The Slow Code - page 15
by TheCommuter Asst. Admin
I have been a nurse for only seven years; however, certain events and situations will remain embedded in my memory for the rest of my life. One of these events took place during my first year of nursing practice when I was... Read More
- 1May 24, '13 by elkparkQuote from MunoRNThat's not my understanding (and I've worked on these topics quite a bit over the years). I've heard attorneys lecturing on this topic explain more than once that the reason you should be extremely careful about who you make your POA is because, once you are incapacitated and the POA takes effect, that individual is under no obligation to follow your wishes -- you have given that person the full legal right to make decisions (as s/he sees fit) on your behalf, using her/his best judgment (but not necessarily following your wishes).POA's don't actually have the legal right to go against the expressed wishes of the patient. They are legally obligated to ensure that the patient's expressed wishes are being followed.
- 0May 25, '13 by MunoRNPOA/AD laws are state specific, but I don't know of any that don't include some form of this provision. This usually includes anything in a living will, but particularly DNR orders. Situations involving a DNR used to be pretty rare since a patient would have to come in to the hospital able to make their own decisions and lose that ability, although now with POLST forms this is fairly common that a patient comes into the hospital with an already active DNR order.
A couple of examples specific to DNR:
"If your doctor writes a DNR order at your request, your family cannot override it." - Ohio Bar Assoc.
"Senate Bill 1085 (2009) amended (the previous bill) to read that only the person named on a DNR order may revoke the order; the next of kin may no longer override a DDNR when the patient becomes unable to speak for themselves." - Virginia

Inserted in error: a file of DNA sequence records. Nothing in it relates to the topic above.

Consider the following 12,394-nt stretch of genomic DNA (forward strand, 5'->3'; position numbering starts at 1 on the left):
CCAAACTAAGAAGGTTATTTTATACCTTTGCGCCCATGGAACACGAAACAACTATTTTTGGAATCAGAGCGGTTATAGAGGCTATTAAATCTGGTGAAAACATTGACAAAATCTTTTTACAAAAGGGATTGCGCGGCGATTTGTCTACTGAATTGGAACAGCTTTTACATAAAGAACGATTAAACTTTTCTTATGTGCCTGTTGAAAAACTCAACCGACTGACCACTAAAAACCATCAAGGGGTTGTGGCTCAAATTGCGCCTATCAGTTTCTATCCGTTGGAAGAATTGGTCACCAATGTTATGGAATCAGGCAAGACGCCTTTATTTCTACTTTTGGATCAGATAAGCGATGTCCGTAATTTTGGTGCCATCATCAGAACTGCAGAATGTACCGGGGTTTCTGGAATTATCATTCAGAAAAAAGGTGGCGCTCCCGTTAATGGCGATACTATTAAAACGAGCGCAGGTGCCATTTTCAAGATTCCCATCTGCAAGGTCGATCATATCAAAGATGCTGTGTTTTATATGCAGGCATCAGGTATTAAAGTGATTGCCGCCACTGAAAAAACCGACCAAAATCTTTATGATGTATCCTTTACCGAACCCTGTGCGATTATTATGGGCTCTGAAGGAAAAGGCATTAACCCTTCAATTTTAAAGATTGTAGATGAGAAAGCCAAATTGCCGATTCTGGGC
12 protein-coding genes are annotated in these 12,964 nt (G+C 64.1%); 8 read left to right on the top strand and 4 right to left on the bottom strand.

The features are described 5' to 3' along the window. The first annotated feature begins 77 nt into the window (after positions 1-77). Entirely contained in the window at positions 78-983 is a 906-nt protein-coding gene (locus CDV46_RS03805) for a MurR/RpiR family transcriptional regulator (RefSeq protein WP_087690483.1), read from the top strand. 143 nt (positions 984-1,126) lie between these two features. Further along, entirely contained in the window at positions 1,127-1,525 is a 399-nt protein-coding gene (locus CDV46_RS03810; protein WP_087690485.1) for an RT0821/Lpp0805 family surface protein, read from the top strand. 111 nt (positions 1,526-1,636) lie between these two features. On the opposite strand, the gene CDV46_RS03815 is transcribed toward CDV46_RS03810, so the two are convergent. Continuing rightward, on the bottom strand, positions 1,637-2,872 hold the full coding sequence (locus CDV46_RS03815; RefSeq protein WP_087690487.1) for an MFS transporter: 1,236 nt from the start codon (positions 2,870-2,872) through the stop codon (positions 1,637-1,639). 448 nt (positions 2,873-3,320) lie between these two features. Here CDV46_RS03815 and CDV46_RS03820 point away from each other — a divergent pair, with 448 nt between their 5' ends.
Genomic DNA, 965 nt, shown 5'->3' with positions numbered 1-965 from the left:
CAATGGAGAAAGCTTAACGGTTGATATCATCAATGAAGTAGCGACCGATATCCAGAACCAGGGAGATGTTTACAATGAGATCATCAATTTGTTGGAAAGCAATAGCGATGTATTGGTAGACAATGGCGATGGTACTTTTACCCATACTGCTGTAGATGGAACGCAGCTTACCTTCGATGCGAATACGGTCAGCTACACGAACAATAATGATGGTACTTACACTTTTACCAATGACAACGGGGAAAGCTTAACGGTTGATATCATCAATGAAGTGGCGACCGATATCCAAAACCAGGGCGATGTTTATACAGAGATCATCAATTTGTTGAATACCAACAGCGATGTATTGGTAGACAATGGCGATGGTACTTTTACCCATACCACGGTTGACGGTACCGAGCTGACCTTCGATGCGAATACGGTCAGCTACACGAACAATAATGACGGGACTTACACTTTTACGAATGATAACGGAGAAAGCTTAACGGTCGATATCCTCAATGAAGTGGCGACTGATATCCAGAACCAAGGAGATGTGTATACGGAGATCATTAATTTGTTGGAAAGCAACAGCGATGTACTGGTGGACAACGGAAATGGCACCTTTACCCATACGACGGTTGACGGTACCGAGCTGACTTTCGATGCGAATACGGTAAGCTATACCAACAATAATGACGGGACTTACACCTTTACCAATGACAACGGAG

The legal scope of a POA is to make the patient's wishes known, to the best of their ability, when the patient is unable to make their wishes known. A DNR order is a Physicians order and cannot be overturned by a POA. A POA only comes into play when there are not "clearly stated" patients wishes available. In practice, this essentially means that the POA can do whatever they want, since by definition they are only referred to when the patient's wishes are not known, leaving no way of knowing if they are abiding by those wishes. Whether or not hospitals will actually enforce this is another issue; dead people don't sue, families due, creating an unfortunate situation where hospitals are more likely to bow to the family even when that might go against the wishes of the patient.
Having a meaningful palliative care team helps. My hospital used to be very leery of making families unhappy, even when it meant violating the patient's wishes. After establishing a palliative care team that actively enforces the expectations of the POA, I've actually been surprised how well POA's take it when their some decision making gets taken away or overridden, POA's understandably have a hard time holding back when appropriate, they tend to view futile actions in terms of "at least we did everything for dad", rather than the more accurate "at least we did everything to dad". Almost always POA's are relieved to have someone else enforce the patient's wishes when they know deep down what the patient really wanted, they just can't bring themselves to act on that.
- 0May 25, '13 by jadelpn GuideQuote from elkparkThis is absolutely the truth! More than once in my years, the "plan" is all well and good until at bedside, then depending on the situation, minds change and it becomes what the POA/HCP wants as opposed to the patient's wishes. So be really, really clear with who you choose for your POA, because when it comes down to it, decisions are made on understandibly emotional grounds.That's not my understanding (and I've worked on these topics quite a bit over the years). I've heard attorneys lecturing on this topic explain more than once that the reason you should be extremely careful about who you make your POA is because, once you are incapacitated and the POA takes effect, that individual is under no obligation to follow your wishes -- you have given that person the full legal right to make decisions (as s/he sees fit) on your behalf, using her/his best judgment (but not necessarily following your wishes).
There is more than one resident of skilled care who had a lengthy, detailed "legal" document as to their wishes. Those documents become wildly subjective for some POA/HCP's when it comes down to it. It may be different in other states, but generally speaking, POA's (or HCP's) have the final word. It is not always "keeping someone alive". If one chooses to value quantity over quality (and who are we to judge that decision) there can be and is HCP/POA's who say "no way" and go against those wishes.
This is serious stuff, and the goal in the perfect world would be comfortable and peaceful. Family gets caught up in patient's "starving" more than anything else, in my experience.
Families need to have these talks. A POA/HCP is a difficult position to be in.